An additional problem is that to be a lead apsara dancer you must be unmarried and a virgin. When one of the country's best new prospects performed in front of the tourism minister for Cambodia in 2000, he decided to marry her.

"He stole her from us!" claims Metry. Now divorced, Ouk Phalla still dances. But, due to the law of the apsara, can no longer play the lead in ancient stories such as The Churning of the Ocean Milk, which tells how apsara girls were created through a symbolic Brahmanist scripture.

According to myth, the apsara dancers performed in the sky. Their curvaceous figures grace the bas-reliefs of the Angkor Wat temples. The iconic towers of this ancient complex comprise Cambodia's most popular tourist attraction. Angkor Wat was once home to thousands of apsara dancers, who performed for Cambodia's kings during the 12th century, a time when the kingdom covered vast areas of what today is Thailand and Vietnam.

The dancers on the walls of the temples are naked, though dancers today are adorned in silk chorabab skirts and five-pointed crowns with red frangipani flowers sown on to the side with cotton thread to create the effect of a falling stem.

Performances continued in the dancing pavilion of the Royal Palace for moonlight shows until the Khmer Rouge seized power in the mid-Seventies. Pol Pot's murderous thugs began to exterminate anyone who they believed stood in the way of achieving a peasant agrarian utopia. That included the practitioners of apsara.

Anybody with any hint of intellectual merit was slaughtered by order of "Brother Number One", as Pol Pot was known. Judgments were made on terms as spurious as whether a person wore glasses. Veng was a dance instructor who was forced to leave Phnom Penh and work in the fields.
"I had to hide my CV," Veng tells me. "The Khmer Rouge asked me what my job was and I lied and told them I was a farmer. It was only by going into the fields and observing what people did that I didn't get killed. I watched the farming methods that everyone else was using and simply copied whatever they did. Somehow they never noticed that I wasn't a farmer and I avoided death."

After the regime was finally defeated by an invading Vietnamese army, apsara was considered a low priority when it came to rebuilding this most disturbed and abused of societies. It was only in 1995 that the first revived performance was staged, guided by Princess Boppha Devl, a dancer with the royal troupe in the Sixties. She studied the bas-reliefs at Angkor Wat to re-learn the 1,500 positions that masters of the dance must know.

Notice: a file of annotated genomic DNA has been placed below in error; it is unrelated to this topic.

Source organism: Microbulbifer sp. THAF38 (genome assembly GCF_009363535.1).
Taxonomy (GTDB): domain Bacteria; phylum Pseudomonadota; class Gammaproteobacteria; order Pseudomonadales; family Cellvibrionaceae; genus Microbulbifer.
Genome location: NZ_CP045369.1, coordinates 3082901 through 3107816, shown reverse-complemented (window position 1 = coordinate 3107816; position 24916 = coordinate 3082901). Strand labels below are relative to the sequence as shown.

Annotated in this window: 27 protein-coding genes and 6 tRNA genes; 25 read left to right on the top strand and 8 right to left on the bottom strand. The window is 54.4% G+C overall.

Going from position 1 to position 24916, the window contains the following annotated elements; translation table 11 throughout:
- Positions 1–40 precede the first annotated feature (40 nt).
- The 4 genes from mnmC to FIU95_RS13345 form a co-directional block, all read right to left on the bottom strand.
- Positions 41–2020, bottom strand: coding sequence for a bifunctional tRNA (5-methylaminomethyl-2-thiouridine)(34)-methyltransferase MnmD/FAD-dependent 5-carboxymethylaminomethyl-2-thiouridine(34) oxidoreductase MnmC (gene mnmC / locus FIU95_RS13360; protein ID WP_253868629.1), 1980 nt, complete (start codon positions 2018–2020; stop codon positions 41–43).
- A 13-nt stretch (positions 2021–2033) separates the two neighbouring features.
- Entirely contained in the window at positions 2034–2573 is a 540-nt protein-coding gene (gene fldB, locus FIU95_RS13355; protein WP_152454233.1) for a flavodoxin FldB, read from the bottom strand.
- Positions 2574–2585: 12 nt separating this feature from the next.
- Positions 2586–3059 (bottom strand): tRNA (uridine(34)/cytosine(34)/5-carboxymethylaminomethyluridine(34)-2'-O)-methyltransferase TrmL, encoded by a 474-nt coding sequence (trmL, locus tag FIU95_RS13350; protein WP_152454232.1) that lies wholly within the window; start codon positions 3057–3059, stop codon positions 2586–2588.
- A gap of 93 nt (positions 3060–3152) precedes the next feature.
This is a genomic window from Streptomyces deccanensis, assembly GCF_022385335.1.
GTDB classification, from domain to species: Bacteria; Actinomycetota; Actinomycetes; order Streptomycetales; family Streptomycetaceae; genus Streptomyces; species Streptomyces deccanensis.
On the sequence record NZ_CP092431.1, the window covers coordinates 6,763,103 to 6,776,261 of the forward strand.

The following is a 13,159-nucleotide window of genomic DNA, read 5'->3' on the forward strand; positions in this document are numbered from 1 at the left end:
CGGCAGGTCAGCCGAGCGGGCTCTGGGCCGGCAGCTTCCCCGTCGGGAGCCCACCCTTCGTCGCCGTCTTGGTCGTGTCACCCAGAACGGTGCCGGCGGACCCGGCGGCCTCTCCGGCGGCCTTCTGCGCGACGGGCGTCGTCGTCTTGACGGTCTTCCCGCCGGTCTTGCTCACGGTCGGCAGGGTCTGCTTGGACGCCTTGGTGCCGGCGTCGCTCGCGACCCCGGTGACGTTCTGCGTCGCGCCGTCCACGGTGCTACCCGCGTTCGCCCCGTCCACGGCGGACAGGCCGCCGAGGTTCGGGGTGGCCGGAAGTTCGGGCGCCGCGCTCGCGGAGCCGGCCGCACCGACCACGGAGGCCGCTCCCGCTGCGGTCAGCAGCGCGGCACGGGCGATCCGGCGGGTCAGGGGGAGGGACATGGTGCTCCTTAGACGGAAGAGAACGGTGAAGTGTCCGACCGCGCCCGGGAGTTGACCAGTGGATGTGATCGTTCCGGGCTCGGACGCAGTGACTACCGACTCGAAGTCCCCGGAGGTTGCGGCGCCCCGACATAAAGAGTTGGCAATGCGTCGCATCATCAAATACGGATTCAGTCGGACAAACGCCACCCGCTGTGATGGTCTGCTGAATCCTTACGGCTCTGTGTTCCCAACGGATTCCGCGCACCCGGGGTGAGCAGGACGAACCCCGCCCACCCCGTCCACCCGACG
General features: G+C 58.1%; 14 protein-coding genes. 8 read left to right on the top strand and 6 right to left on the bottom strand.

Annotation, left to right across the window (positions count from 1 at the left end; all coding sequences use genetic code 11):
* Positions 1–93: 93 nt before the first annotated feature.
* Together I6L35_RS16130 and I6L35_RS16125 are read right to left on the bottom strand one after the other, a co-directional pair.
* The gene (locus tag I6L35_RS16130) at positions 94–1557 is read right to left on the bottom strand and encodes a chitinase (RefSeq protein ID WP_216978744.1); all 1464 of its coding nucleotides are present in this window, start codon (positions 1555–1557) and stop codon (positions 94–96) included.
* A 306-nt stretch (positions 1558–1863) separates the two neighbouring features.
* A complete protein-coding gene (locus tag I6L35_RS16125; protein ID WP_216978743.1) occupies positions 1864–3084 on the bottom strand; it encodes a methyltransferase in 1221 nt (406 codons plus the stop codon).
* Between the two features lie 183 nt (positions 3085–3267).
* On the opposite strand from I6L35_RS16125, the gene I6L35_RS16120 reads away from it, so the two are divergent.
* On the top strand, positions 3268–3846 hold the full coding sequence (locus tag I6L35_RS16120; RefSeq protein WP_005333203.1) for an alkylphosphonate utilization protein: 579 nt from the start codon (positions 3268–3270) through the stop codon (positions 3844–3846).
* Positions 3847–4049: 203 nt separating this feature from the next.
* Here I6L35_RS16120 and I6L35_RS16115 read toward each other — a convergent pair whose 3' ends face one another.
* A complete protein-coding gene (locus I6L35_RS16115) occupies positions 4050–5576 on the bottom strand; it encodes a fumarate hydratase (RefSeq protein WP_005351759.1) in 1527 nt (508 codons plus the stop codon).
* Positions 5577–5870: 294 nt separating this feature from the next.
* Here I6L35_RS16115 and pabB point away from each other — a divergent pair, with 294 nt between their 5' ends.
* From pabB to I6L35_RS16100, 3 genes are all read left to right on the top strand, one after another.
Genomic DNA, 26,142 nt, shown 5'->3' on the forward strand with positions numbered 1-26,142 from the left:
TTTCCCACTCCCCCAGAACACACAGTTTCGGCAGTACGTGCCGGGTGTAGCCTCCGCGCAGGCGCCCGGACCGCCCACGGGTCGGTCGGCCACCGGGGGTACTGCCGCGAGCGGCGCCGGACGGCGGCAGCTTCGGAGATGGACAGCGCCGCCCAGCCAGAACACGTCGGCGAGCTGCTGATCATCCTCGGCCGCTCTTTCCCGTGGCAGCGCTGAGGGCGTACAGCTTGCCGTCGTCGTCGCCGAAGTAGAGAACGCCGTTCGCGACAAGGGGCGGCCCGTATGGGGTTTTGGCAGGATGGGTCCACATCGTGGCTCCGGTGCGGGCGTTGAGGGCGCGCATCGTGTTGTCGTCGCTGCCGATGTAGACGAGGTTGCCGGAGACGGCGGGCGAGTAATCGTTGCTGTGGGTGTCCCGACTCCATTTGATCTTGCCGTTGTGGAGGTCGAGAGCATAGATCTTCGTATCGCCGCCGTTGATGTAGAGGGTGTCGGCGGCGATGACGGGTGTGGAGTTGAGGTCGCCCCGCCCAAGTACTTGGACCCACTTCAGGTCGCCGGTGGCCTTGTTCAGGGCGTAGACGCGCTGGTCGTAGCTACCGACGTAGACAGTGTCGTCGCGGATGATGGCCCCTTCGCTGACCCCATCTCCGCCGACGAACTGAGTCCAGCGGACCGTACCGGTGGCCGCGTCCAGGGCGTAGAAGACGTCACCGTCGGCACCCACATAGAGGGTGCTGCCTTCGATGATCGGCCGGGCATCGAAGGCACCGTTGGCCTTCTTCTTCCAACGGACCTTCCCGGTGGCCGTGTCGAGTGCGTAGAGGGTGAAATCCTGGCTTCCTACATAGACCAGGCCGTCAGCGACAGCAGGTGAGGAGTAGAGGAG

As the light darkens and a post-show dance class ends with the students giggling as they try to maintain their difficult stances, Vang laments the problems of keeping apsara alive.

"It's not getting any easier. We have power cuts almost every day in this part of the city. The government doesn't support us in any way," she says. "We rely entirely on funding from foreign donors.

Culture is not a high priority for the government, which is a shame as this is such an important part of Cambodian history. A lot of the students here are now dancing in the tourist restaurants near Angkor Wat. I would love there to be a day when visitors would mention apsara before they mention Pol Pot. If this is lost, then a part of Cambodia is lost forever."

Traveller's Guide

Getting there

There are no direct flights between the UK and Cambodia. From Heathrow, Thai Airways (0870 606 0911; www.thaiairways.co.uk) flies to Phnom Penh via Bangkok, Malaysia Airlines (0870 607 9090; www.malaysiaairlines.com) flies via Kuala Lumpur and Singapore Airlines (084 4800 2380; www.singaporeair.co.uk) via Singapore.

The writer travelled with Audley Travel (01993 838000; www.audleytravel.com), which offers tailor-made trips to Cambodia reflecting themes including apsara. A 10-day itinerary visiting Siem Reap, Phnom Penh and Sihanoukville costs from £2,045 per person, including return flights from Heathrow, transfers, tours and B&B.

You can buy an offset through Abta's Reduce my Footprint initiative (020-7637 2444; www.reducemyfootprint.travel).

Staying there

Raffles Hotel Le Royal, Phnom Penh (00 855 23 981 888; www.phnompenh.raffles.com). Doubles start at US$255 (£146), room only.

Visiting there

Apsara Arts Association, 71 Street 598, Phnom Penh (00 855 12 979 335; www.apsara-art.org). Perfomances take place most Saturdays at 6.30pm.

More information

British passport-holders require a visa. These can be obtained on arrival at Phnom Penh and Siem Riep airports or online at www.mfaic.gov.kh; $20 (£11.40).

www.tourismcambodia.com;00 855 23 216 666